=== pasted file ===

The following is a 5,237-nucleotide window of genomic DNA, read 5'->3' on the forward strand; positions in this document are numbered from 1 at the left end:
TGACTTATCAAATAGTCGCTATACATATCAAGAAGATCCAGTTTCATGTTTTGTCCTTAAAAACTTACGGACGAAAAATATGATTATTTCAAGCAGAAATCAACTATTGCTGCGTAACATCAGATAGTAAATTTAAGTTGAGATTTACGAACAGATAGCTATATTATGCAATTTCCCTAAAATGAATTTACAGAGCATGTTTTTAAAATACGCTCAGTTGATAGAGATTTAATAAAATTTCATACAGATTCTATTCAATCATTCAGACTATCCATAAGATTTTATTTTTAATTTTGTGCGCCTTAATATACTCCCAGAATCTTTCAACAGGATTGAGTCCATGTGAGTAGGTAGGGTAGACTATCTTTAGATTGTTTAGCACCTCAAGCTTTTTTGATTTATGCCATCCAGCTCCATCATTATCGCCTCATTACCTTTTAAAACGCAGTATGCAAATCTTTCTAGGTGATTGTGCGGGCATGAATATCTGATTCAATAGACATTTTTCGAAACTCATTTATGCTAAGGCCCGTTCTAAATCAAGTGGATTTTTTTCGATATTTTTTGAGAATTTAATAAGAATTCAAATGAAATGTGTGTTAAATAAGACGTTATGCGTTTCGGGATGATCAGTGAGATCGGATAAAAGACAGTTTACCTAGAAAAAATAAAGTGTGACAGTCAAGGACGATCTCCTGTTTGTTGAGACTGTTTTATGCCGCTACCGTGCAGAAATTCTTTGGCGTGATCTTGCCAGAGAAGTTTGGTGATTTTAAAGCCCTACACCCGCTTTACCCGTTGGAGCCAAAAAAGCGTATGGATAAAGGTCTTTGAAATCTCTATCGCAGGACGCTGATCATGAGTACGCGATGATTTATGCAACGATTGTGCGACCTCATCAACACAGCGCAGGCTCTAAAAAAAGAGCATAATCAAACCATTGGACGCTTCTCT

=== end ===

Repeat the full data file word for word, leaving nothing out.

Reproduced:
The following is a 5,237-nucleotide window of genomic DNA, read 5'->3' on the forward strand; positions in this document are numbered from 1 at the left end:
TGACTTATCAAATAGTCGCTATACATATCAAGAAGATCCAGTTTCATGTTTTGTCCTTAAAAACTTACGGACGAAAAATATGATTATTTCAAGCAGAAATCAACTATTGCTGCGTAACATCAGATAGTAAATTTAAGTTGAGATTTACGAACAGATAGCTATATTATGCAATTTCCCTAAAATGAATTTACAGAGCATGTTTTTAAAATACGCTCAGTTGATAGAGATTTAATAAAATTTCATACAGATTCTATTCAATCATTCAGACTATCCATAAGATTTTATTTTTAATTTTGTGCGCCTTAATATACTCCCAGAATCTTTCAACAGGATTGAGTCCATGTGAGTAGGTAGGGTAGACTATCTTTAGATTGTTTAGCACCTCAAGCTTTTTTGATTTATGCCATCCAGCTCCATCATTATCGCCTCATTACCTTTTAAAACGCAGTATGCAAATCTTTCTAGGTGATTGTGCGGGCATGAATATCTGATTCAATAGACATTTTTCGAAACTCATTTATGCTAAGGCCCGTTCTAAATCAAGTGGATTTTTTTCGATATTTTTTGAGAATTTAATAAGAATTCAAATGAAATGTGTGTTAAATAAGACGTTATGCGTTTCGGGATGATCAGTGAGATCGGATAAAAGACAGTTTACCTAGAAAAAATAAAGTGTGACAGTCAAGGACGATCTCCTGTTTGTTGAGACTGTTTTATGCCGCTACCGTGCAGAAATTCTTTGGCGTGATCTTGCCAGAGAAGTTTGGTGATTTTAAAGCCCTACACCCGCTTTACCCGTTGGAGCCAAAAAAGCGTATGGATAAAGGTCTTTGAAATCTCTATCGCAGGACGCTGATCATGAGTACGCGATGATTTATGCAACGATTGTGCGACCTCATCAACACAGCGCAGGCTCTAAAAAAAGAGCATAATCAAACCATTGGACGCTTCTCT